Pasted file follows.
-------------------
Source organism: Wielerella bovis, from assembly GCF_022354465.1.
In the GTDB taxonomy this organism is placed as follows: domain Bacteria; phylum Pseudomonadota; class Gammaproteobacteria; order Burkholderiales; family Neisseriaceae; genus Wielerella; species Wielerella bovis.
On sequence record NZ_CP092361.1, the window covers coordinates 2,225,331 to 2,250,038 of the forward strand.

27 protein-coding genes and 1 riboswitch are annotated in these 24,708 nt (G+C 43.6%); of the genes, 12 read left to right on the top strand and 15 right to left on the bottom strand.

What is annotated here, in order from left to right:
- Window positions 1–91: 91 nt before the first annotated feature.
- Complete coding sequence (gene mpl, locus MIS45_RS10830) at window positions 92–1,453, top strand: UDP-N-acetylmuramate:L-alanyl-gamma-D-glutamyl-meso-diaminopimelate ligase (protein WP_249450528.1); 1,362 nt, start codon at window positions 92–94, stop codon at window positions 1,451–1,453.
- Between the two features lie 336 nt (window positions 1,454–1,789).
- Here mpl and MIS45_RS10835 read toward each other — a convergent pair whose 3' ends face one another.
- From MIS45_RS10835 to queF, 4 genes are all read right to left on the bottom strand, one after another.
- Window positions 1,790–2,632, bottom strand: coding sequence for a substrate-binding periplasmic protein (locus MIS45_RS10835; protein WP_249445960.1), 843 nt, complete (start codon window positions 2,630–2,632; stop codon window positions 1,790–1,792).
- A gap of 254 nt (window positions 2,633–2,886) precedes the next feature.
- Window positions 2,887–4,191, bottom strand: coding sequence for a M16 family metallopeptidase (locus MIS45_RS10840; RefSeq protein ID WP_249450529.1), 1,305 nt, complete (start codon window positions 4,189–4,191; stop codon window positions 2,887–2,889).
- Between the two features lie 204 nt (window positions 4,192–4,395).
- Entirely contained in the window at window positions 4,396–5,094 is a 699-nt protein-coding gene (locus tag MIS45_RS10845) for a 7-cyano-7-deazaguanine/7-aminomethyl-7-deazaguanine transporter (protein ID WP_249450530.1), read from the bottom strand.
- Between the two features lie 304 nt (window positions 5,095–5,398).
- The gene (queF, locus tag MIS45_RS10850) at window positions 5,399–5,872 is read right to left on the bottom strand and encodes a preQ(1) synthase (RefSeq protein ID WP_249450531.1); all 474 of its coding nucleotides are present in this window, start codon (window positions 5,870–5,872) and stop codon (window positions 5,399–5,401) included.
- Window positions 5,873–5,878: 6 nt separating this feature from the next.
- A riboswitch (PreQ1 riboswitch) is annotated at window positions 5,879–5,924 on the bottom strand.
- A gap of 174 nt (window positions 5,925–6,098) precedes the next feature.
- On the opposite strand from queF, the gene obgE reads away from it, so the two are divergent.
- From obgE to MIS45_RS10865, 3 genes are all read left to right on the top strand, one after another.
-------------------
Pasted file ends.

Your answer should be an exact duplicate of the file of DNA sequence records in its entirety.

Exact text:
Source organism: Wielerella bovis, from assembly GCF_022354465.1.
In the GTDB taxonomy this organism is placed as follows: domain Bacteria; phylum Pseudomonadota; class Gammaproteobacteria; order Burkholderiales; family Neisseriaceae; genus Wielerella; species Wielerella bovis.
On sequence record NZ_CP092361.1, the window covers coordinates 2,225,331 to 2,250,038 of the forward strand.

27 protein-coding genes and 1 riboswitch are annotated in these 24,708 nt (G+C 43.6%); of the genes, 12 read left to right on the top strand and 15 right to left on the bottom strand.

What is annotated here, in order from left to right:
- Window positions 1–91: 91 nt before the first annotated feature.
- Complete coding sequence (gene mpl, locus MIS45_RS10830) at window positions 92–1,453, top strand: UDP-N-acetylmuramate:L-alanyl-gamma-D-glutamyl-meso-diaminopimelate ligase (protein WP_249450528.1); 1,362 nt, start codon at window positions 92–94, stop codon at window positions 1,451–1,453.
- Between the two features lie 336 nt (window positions 1,454–1,789).
- Here mpl and MIS45_RS10835 read toward each other — a convergent pair whose 3' ends face one another.
- From MIS45_RS10835 to queF, 4 genes are all read right to left on the bottom strand, one after another.
- Window positions 1,790–2,632, bottom strand: coding sequence for a substrate-binding periplasmic protein (locus MIS45_RS10835; protein WP_249445960.1), 843 nt, complete (start codon window positions 2,630–2,632; stop codon window positions 1,790–1,792).
- A gap of 254 nt (window positions 2,633–2,886) precedes the next feature.
- Window positions 2,887–4,191, bottom strand: coding sequence for a M16 family metallopeptidase (locus MIS45_RS10840; RefSeq protein ID WP_249450529.1), 1,305 nt, complete (start codon window positions 4,189–4,191; stop codon window positions 2,887–2,889).
- Between the two features lie 204 nt (window positions 4,192–4,395).
- Entirely contained in the window at window positions 4,396–5,094 is a 699-nt protein-coding gene (locus tag MIS45_RS10845) for a 7-cyano-7-deazaguanine/7-aminomethyl-7-deazaguanine transporter (protein ID WP_249450530.1), read from the bottom strand.
- Between the two features lie 304 nt (window positions 5,095–5,398).
- The gene (queF, locus tag MIS45_RS10850) at window positions 5,399–5,872 is read right to left on the bottom strand and encodes a preQ(1) synthase (RefSeq protein ID WP_249450531.1); all 474 of its coding nucleotides are present in this window, start codon (window positions 5,870–5,872) and stop codon (window positions 5,399–5,401) included.
- Window positions 5,873–5,878: 6 nt separating this feature from the next.
- A riboswitch (PreQ1 riboswitch) is annotated at window positions 5,879–5,924 on the bottom strand.
- A gap of 174 nt (window positions 5,925–6,098) precedes the next feature.
- On the opposite strand from queF, the gene obgE reads away from it, so the two are divergent.
- From obgE to MIS45_RS10865, 3 genes are all read left to right on the top strand, one after another.